A TINY HISTORY OF THE PENCIL:
Pencil (/ˈpɛnsəl/): a writing implement or art medium usually constructed of a narrow, solid pigment core inside a protective casing. The case prevents the core from breaking, and also from marking the user’s hand during use. Long before the appearance of modern-day pencils, people used burnt sticks to draw and write.
The first documented uses of graphite “pencils” lacked the use of protective pencil casing as we know it. Graphite was first discovered near Grey Knotts of Seathwaite in Cumbria, England sometime before 1565 when people from the tiny village noticed some strange, black rocks that left black marks if a sheep rubbed up against it. The villagers soon began to saw sticks off this rock, which they could then use to mark their sheep. The Cumbria deposit was the only large scale deposit of graphite ever found in this solid form, and until the end of the 18th century this deposit remained the only source of graphite for pencils, allowing England to retain a monopoly on solid graphite used for pencils until about 1860.
The first blueprints for the modern, wood-encased carpentry pencil, however, are thought to have been developed around 1560 by an Italian couple named Simonio and Lyndiana Bernacotti. The Bernacottis did this by hollowing out a stick of juniper wood into a compact flat, oval type of pencil. A more superior technique was soon discovered. This entailed carving two wooden halves, inserting a graphite stick, and gluing the two halves back together—the same method essentially in use to this day.
Nicholas Jacques Conté (1755-1805) is often credited with inventing modern pencil lead. Conté was asked by Lazare Nicolas Marguerite Carnot to create a pencil that did not rely on foreign imports as at that time, the French Republic was under economic blockade and unable to import graphite from Great Britain. Conté came up with a method of mixing graphite powder with clay. Conté was also able to create pencil leads with differing levels of hardness by mixing varying ratios of powdered graphite with clay into rods and firing it in a kiln. Conté received a patent for the invention in 1795, and formed la Société Conté to make them.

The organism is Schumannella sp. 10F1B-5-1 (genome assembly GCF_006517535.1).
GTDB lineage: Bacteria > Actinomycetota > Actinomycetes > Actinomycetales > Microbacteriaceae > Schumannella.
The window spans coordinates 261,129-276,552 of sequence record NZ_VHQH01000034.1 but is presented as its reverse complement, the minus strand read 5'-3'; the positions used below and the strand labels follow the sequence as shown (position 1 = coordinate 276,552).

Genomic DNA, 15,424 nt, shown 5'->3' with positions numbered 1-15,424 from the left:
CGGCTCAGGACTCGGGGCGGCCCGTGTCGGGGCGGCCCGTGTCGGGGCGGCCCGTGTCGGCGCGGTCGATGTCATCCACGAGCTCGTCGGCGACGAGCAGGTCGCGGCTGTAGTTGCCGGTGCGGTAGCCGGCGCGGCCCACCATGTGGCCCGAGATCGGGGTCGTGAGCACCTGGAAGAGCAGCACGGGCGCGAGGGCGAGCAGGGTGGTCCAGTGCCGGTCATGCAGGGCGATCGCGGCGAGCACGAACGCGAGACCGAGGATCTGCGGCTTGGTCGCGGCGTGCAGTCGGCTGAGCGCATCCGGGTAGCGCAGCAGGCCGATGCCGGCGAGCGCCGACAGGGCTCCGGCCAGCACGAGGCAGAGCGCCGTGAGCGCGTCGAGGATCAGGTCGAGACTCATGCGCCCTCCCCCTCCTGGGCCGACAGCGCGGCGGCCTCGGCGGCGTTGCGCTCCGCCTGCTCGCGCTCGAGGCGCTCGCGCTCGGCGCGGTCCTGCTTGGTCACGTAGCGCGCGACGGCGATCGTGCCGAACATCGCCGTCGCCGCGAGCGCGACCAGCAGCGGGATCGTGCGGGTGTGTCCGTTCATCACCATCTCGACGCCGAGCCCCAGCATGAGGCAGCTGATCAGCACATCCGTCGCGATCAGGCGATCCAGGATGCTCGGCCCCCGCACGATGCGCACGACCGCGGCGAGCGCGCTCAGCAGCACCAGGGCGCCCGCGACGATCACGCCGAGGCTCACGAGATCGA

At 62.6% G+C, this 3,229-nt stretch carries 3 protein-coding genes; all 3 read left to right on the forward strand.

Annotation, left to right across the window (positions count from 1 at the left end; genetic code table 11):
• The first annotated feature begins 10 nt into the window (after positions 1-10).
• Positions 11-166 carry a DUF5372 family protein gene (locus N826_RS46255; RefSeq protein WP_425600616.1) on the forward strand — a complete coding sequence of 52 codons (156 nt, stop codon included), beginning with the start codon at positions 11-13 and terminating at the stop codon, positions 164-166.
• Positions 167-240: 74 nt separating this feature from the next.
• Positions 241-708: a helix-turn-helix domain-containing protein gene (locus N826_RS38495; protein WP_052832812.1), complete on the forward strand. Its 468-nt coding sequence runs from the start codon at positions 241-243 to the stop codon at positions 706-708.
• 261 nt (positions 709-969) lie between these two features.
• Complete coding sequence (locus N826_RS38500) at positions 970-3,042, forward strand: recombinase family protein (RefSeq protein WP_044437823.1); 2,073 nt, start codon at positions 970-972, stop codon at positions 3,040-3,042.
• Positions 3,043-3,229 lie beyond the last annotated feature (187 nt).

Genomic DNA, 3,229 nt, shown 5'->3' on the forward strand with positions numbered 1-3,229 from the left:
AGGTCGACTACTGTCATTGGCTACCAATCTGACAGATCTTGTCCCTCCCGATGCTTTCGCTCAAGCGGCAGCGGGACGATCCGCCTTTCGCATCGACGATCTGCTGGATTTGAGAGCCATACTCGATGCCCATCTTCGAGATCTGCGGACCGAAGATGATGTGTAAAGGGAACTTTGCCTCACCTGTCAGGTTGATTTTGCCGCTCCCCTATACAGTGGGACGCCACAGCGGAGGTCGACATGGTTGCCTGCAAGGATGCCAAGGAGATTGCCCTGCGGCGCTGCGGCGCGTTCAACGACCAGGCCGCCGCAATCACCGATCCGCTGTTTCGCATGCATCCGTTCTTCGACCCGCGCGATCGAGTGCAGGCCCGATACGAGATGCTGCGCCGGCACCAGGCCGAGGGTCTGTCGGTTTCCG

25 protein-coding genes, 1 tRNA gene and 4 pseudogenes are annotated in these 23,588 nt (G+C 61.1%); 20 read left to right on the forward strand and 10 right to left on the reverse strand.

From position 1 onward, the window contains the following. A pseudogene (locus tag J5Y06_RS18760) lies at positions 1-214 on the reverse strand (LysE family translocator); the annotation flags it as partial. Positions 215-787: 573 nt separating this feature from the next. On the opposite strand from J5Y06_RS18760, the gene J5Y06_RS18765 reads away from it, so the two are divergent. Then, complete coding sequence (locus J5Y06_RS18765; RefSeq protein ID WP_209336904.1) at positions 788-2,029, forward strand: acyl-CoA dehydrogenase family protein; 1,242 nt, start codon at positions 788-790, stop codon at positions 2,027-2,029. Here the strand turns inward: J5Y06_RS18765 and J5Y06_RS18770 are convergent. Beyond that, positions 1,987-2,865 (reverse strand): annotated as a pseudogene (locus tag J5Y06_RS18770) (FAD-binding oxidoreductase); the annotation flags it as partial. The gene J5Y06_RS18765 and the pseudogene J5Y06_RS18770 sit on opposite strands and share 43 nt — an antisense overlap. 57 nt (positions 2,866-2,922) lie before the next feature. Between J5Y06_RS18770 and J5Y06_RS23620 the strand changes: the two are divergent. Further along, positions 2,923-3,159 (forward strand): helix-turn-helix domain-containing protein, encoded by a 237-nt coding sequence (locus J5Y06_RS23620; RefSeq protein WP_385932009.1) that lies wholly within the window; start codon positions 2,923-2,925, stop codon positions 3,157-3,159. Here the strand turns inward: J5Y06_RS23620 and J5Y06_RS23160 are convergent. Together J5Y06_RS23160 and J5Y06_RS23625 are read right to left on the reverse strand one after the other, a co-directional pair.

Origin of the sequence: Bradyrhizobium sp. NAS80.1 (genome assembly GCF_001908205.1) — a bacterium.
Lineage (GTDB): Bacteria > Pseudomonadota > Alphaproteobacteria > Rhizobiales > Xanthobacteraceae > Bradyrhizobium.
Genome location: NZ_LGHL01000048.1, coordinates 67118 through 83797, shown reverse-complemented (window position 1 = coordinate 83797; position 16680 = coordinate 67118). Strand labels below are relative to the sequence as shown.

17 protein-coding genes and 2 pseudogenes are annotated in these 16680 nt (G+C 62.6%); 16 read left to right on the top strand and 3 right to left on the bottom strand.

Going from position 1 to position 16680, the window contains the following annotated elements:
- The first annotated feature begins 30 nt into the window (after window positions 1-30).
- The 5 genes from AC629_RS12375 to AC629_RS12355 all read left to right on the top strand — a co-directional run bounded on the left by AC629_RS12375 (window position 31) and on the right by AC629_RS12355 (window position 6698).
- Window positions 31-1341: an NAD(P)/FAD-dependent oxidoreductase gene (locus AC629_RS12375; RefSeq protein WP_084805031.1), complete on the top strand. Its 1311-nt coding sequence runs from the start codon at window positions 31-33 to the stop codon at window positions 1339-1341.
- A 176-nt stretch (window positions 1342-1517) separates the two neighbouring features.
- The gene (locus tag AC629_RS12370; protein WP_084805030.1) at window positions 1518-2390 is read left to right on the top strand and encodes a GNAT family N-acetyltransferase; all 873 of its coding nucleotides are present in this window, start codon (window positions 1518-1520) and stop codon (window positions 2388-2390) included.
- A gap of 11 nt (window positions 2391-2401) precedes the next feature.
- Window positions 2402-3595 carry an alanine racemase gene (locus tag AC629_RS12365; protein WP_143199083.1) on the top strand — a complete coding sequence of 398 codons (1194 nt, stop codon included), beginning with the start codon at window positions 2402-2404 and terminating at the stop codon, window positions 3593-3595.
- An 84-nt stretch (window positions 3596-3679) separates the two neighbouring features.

The eraser was then added in 1858 by Hymen Lipman who patented the idea. Lipman sold his patent in 1862 to Joseph Reckendorfer for $100,000. Reckendorfer went on to sue pencil manufacturer Faber-Castell for patent infringement, but lost the case in in 1875, when the US Supreme Court ruled against Reckendorfer, declaring the patent invalid because the invention was actually a combination of two already known things with no new use.
SOME TECHNIKAL FAKTS:
Lead has been a word connected with pencils ever since the villagers of Grey Knotts mistook the graphite rocks for lead. Though modern pencils don’t actually contain any lead, lead poisoning from pencils was not uncommon. Until the middle of the 20th century the paint used for the outer coating could contain high concentrations of lead, which could be ingested when the pencil was sucked or chewed.
Graphite (named by Abraham Gottlob Werner in 1789, from the Greek γράφειν (graphein, “to draw/write”) is one of carbon’s most common allotropes (the different structural modifications of an element). With graphite, the carbon atoms are bonded together in sheets of a hexagonal lattice. Carbon’s other allotropes include diamonds (where the carbon atoms are bonded in a tetrahedral lattice), graphene (single sheets of graphite), and fullerenes (where atoms are bonded in spherical, tubular, or ellipsoidal formations).
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